US4926180 *Mar 25, 1988May 15, 1990Trustees Of Columbia University In The City Of New YorkAnalog to digital conversion using correlated quantization and collective optimization
US4931868 *May 31, 1988Jun 5, 1990Grumman Aerospace CorporationMethod and apparatus for detecting innovations in a scene
US4937872 *Jul 24, 1989Jun 26, 1990American Telephone And Telegraph CompanyNeural computation by time concentration
US4979124 *Oct 5, 1988Dec 18, 1990Cornell Research FoundationAdaptive, neural-based signal processor
US4979126 *Mar 30, 1988Dec 18, 1990Ai Ware IncorporatedNeural network with non-linear transformations
US4997249 *Feb 26, 1990Mar 5, 1991The United States Of America As Represented By The Secretary Of The NavyVariable weight fiber optic transversal filter
US5067095 *Jan 9, 1990Nov 19, 1991Motorola Inc.Spann: sequence processing artificial neural network
US5113483 *Jun 15, 1990May 12, 1992Microelectronics And Computer Technology CorporationNeural network with semi-localized non-linear mapping of the input space
Non-Patent Citations
Reference
1"A Connectionist Approach to the Processing of Time Dependent Medical Parameters" IJCNN-90 proceedings Jan. 1990, pp. II-575-II-578, Barry Blumeenfeld, MD.
2"Adaptive Junction: A Spatio-Temporal Neuron Model", Proceedings, International Joint Conference on Neural Networks, Washington, D.C., Jan. 1990, vol. 1, pp. I-353-I-356, Yoshiaki Ajioka, et al.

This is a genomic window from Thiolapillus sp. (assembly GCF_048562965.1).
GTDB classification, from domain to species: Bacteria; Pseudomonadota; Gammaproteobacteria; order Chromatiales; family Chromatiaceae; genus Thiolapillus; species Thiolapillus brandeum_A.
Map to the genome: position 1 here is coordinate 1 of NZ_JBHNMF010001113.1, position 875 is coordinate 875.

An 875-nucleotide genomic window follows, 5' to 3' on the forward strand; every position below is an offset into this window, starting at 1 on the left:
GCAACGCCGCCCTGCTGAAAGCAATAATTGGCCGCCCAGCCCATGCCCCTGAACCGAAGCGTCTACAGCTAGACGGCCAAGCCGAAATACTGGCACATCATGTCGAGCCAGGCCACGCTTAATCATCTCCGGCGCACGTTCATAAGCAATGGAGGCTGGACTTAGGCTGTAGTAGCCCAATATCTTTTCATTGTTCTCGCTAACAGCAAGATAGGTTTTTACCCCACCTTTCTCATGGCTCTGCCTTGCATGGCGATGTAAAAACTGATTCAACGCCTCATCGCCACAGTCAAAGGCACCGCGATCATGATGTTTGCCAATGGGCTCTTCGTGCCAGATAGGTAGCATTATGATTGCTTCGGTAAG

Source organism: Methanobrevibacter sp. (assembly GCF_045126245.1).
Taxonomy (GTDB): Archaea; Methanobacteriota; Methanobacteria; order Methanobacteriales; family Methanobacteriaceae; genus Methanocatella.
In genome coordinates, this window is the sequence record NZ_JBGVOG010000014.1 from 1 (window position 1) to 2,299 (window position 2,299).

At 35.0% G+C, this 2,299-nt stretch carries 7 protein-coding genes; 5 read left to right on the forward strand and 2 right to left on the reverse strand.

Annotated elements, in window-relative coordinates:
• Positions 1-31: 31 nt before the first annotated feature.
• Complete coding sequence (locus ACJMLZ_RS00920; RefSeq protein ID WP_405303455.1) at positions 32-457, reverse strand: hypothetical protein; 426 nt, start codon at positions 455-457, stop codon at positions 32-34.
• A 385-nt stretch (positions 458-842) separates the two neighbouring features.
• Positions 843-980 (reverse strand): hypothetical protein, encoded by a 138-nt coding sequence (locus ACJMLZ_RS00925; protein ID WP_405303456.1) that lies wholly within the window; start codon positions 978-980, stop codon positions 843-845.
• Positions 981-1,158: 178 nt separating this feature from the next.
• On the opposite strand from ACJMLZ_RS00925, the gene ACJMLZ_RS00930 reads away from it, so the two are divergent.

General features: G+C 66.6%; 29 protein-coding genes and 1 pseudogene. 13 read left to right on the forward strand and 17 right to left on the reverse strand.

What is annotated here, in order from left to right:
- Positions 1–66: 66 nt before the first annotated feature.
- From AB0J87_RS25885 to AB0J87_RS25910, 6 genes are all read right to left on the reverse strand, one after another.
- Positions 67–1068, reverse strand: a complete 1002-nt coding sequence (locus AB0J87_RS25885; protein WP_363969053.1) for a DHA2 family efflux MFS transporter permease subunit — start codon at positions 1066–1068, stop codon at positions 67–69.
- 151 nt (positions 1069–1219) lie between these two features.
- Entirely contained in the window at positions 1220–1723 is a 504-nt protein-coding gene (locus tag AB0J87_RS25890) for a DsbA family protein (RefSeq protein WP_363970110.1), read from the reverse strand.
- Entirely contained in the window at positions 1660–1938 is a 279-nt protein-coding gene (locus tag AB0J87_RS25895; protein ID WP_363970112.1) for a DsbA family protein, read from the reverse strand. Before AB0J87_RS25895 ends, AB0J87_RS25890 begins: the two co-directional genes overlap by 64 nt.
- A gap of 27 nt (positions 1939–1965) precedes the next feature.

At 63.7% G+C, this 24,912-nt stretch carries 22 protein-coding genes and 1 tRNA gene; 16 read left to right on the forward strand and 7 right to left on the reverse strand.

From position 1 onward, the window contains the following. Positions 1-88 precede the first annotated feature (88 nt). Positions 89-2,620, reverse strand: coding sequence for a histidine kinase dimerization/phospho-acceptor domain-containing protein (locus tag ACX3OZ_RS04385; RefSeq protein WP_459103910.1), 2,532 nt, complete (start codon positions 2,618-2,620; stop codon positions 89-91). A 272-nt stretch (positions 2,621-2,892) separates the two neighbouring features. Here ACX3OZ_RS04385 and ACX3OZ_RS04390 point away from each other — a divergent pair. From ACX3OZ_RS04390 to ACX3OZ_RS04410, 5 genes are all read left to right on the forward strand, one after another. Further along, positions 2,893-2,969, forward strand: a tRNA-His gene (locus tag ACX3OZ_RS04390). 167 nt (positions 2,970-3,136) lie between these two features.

3"Learning Internal Representations by Error Propagation", in D. E. Rumelhart & J. L. McClelland (Eds.), Parallel-Distributed Processing: Explorations in the Microstructure of Cognition (vol. 1) (pp. 318-362) MIT Press, 1986, Cambridge, Mass., D. E. Rumelhart et al.
4"Neural Networks Primer Part VI", AI Expert, pp. 41-46, 1989, Miller Freeman Publications, San Francisco, Calif., Maureen Caudill.
5"Reading the Structure of Brains", Network Computation in Neural Systems, vol. 1, No. 1, Jan. 1980, V. Braitenberg.
6"Self-Organizing Neural Architectures for Motion Perception, Adaptive Sensory-Motor Control, and Associative Mapping", IJCNN-90 proceedings Jan. 1990, pp. II-26-II-29, Stephen Grossberg.
7"Serial Order: A Parallel Distributed Processing Approach", ICS Report 8604, Institute for Cognitive Science, Univ. of Calif., San Diego, Calif. 1986, M. I. Jordan.
8"Spatio-Temporal vs. Spatial Pattern Recognition by the Neocognitron", IJCNN-90 proceedings Jan. 1990, pp. II-279-II-282, Kunihiko Fukushima.
9"Sunspot Predition Using Neural Networks", SOAR '89-Third Annual Workshop on Automation and Robotics, 1987, J. A. Villarreal and P. Baffes.
10"Temporal-Spatial Coding Transformation: Conversion of Frequency-Code to Place-Code via a Time-Delayed Neural Network", IJCNN-90 proceedings Jan. 1990, pp. I-130-I-133, David C. Tam.